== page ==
Posted on: December 19, 2022, 11:41h.
Last updated on: December 19, 2022, 12:08h.
Melco Resorts was one of the winners of Macau’s recent bidding war for the Chinese enclave’s six gaming licenses. The City of Dreams, Studio City, and Morpheus owner and operator has since detailed how it plans to spend its required $1.5 billion investment capital, as dictated under the terms of its fresh 10-year concession.
Macau didn’t pull any surprises in deciding to maintain its current gaming industry through at least 2033. The Chinese Special Administrative Region (SAR), the only place in China where casino gambling is allowed, opted to retain its present six operators, with one being Hong Kong-based Melco.
At the bequest of Beijing, Macau’s local government is amid an effort to diversify its economy away from gaming. In exchange for issuing the six casino companies new operating privileges as their current concessions expire at the end of this year, Macau required that the resort giants commit to investing heavily in nongaming during the life of their new tenders.
Melco Details $1.5B Spending
Macau directed its six gaming operators to invest MOP118.8 billion (US$14.8 billion) into their resorts during the life of the 10-year concessions. The bulk of the money is required to be allocated toward nongaming projects.
The government issued each casino operator an investment requirement based on the firm’s gaming market share. For Melco, Macau officials are requiring that the company invest at a minimum of MOP11.8 billion (US$1.47 billion).
Melco revealed in an investor release issued on Sunday that approximately $1.248 billion of the spending — or about 85% — will be allocated to nongaming developments. The budget, the company says, will be used to fund amenities that will increase foreign market visitation by way of more convention and exhibition space, entertainment, sports, arts and culture, health and well-being, gastronomy, and maritime excursions.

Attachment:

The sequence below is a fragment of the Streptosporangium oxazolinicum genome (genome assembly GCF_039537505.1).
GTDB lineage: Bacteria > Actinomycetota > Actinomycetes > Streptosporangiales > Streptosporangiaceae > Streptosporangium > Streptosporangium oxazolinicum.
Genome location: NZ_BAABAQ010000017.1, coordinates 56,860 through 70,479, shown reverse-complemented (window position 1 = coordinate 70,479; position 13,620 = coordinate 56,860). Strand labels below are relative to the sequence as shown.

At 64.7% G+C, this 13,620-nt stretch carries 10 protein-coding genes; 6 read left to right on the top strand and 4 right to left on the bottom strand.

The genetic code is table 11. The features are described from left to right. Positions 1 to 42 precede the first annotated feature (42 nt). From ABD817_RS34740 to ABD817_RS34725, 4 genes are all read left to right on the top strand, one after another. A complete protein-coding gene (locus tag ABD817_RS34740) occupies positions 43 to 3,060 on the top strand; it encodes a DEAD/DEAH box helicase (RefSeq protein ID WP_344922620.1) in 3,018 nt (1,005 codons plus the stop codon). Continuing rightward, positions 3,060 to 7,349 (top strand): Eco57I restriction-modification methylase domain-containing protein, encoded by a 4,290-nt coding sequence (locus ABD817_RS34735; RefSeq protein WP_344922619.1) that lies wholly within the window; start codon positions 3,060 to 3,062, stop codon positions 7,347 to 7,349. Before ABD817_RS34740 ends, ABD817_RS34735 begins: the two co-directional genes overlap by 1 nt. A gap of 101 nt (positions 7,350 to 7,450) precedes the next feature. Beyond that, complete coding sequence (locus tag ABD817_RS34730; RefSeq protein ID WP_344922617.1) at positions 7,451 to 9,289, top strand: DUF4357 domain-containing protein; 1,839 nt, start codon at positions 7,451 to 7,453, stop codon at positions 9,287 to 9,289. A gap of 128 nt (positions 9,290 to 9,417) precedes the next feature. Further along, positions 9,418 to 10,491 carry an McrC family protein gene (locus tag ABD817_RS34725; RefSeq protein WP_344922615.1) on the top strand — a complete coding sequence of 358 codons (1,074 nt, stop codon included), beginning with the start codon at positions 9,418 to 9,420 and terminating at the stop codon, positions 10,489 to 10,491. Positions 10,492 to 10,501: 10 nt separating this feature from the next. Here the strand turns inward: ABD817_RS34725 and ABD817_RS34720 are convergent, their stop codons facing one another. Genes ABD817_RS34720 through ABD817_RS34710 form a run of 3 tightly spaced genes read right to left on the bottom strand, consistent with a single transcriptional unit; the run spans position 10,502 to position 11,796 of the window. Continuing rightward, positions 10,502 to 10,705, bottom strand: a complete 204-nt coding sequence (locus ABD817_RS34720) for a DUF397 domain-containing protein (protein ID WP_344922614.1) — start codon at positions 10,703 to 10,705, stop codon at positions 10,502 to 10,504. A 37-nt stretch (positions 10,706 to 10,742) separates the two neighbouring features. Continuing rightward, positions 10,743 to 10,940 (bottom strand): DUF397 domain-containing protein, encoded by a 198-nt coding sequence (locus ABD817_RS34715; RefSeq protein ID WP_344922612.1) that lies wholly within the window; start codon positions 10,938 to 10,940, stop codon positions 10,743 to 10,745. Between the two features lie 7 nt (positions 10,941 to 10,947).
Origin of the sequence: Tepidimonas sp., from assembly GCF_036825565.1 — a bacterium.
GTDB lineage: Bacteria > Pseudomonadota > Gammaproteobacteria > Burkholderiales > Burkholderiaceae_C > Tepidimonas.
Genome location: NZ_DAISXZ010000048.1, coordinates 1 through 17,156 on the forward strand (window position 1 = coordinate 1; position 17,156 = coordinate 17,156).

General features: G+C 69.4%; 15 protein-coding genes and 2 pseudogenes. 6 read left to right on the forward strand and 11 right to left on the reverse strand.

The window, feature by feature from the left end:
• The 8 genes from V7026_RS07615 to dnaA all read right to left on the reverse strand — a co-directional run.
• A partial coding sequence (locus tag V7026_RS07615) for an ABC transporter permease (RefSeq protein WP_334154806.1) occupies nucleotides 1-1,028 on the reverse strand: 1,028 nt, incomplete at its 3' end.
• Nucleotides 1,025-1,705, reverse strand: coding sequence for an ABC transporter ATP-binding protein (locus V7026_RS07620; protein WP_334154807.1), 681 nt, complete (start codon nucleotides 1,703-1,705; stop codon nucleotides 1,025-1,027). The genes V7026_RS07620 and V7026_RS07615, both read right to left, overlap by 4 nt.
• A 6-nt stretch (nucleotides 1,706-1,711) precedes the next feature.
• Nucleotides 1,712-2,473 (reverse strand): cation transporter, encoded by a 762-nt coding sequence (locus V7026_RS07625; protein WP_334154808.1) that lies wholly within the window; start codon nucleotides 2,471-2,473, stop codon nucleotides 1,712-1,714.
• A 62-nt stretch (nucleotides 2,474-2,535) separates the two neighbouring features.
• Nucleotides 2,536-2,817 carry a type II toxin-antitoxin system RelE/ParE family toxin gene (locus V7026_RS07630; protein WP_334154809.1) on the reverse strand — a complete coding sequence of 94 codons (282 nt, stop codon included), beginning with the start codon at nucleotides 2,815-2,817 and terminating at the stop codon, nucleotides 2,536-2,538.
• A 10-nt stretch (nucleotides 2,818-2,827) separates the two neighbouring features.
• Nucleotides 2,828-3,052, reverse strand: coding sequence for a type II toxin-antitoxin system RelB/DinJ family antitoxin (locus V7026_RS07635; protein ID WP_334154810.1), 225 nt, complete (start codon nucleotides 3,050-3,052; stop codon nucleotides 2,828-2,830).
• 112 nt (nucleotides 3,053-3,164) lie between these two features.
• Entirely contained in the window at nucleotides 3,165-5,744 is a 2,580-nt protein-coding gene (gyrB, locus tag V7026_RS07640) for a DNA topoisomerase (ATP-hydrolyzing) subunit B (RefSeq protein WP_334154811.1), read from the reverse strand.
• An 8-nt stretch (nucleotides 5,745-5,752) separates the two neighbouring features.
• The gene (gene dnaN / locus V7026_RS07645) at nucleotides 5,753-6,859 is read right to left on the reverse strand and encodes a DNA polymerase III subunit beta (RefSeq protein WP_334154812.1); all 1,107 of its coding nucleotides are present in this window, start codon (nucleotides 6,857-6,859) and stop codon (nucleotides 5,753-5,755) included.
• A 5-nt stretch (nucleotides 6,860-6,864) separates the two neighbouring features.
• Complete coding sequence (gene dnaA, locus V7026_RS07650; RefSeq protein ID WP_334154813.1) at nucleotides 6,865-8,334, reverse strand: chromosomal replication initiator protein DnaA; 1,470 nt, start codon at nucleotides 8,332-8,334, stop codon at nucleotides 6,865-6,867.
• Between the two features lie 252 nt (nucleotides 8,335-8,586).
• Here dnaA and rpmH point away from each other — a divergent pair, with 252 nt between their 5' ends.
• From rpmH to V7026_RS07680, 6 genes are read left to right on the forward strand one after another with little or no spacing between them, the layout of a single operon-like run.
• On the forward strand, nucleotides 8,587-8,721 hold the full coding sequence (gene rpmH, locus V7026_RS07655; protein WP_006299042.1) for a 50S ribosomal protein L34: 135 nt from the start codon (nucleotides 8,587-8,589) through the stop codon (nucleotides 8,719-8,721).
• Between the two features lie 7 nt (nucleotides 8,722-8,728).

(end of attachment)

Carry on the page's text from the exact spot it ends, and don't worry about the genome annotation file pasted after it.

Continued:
Melco pledges its commitment to supporting the healthy and sustainable development of the tourism and leisure industry in Macau as we continue to work with the government over the next ten years to contribute to the city’s development as a preeminent, global tourism destination,” said Lawrence Ho, Melco’s billionaire founder, chair, and CEO.
Melco says the balance of the remaining $1.47 billion spending will go toward improvements to its casino floors.
Along with detailing its nongaming spending requirement, Melco Resorts provided investors with specifics on its casino business under the next regulatory environment. The company said its new concession allows Melco to operate a total of 2,100 slot machines and electronic gaming positions, plus up to 750 table games.
Unlike in US casino markets where slots reign supreme, Macau’s casinos generate more revenue from their table games. Baccarat is the game of choice throughout Asia.
In exchange for its casino privilege, Melco will pay Macau an annual concession fee of MOP30 million (US$3.74 million). The company will additionally pay an effective gaming tax of 40% on its gross income.
Macau also charges MOP300,000 (US$37,000) a year per premium table game. and $19K for each mass market table. The region levies a $100 charge each year per slot machine.